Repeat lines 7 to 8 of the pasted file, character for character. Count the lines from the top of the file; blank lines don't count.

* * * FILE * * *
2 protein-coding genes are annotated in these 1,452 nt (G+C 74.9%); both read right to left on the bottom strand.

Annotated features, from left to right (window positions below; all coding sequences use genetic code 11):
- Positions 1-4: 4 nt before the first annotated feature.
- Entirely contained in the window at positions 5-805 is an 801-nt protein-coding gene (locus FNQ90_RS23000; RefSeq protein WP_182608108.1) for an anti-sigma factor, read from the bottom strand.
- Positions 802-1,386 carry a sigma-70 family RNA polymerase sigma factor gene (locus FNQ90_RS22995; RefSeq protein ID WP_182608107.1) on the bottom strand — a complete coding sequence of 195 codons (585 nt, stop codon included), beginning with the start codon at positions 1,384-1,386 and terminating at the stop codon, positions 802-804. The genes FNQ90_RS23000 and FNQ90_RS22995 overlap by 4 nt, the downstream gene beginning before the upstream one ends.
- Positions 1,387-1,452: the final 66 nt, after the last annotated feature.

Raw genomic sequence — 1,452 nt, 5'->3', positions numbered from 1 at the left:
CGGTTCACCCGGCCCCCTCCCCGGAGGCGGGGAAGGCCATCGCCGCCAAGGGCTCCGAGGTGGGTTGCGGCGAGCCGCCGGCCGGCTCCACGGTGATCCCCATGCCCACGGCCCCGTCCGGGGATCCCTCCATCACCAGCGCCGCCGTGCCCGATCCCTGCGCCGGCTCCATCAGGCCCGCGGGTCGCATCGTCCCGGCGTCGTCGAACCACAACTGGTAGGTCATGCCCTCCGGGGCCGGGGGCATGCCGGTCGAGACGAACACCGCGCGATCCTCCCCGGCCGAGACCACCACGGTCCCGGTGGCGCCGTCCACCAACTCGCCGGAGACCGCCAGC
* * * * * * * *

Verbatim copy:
Raw genomic sequence — 1,452 nt, 5'->3', positions numbered from 1 at the left:
CGGTTCACCCGGCCCCCTCCCCGGAGGCGGGGAAGGCCATCGCCGCCAAGGGCTCCGAGGTGGGTTGCGGCGAGCCGCCGGCCGGCTCCACGGTGATCCCCATGCCCACGGCCCCGTCCGGGGATCCCTCCATCACCAGCGCCGCCGTGCCCGATCCCTGCGCCGGCTCCATCAGGCCCGCGGGTCGCATCGTCCCGGCGTCGTCGAACCACAACTGGTAGGTCATGCCCTCCGGGGCCGGGGGCATGCCGGTCGAGACGAACACCGCGCGATCCTCCCCGGCCGAGACCACCACGGTCCCGGTGGCGCCGTCCACCAACTCGCCGGAGACCGCCAGC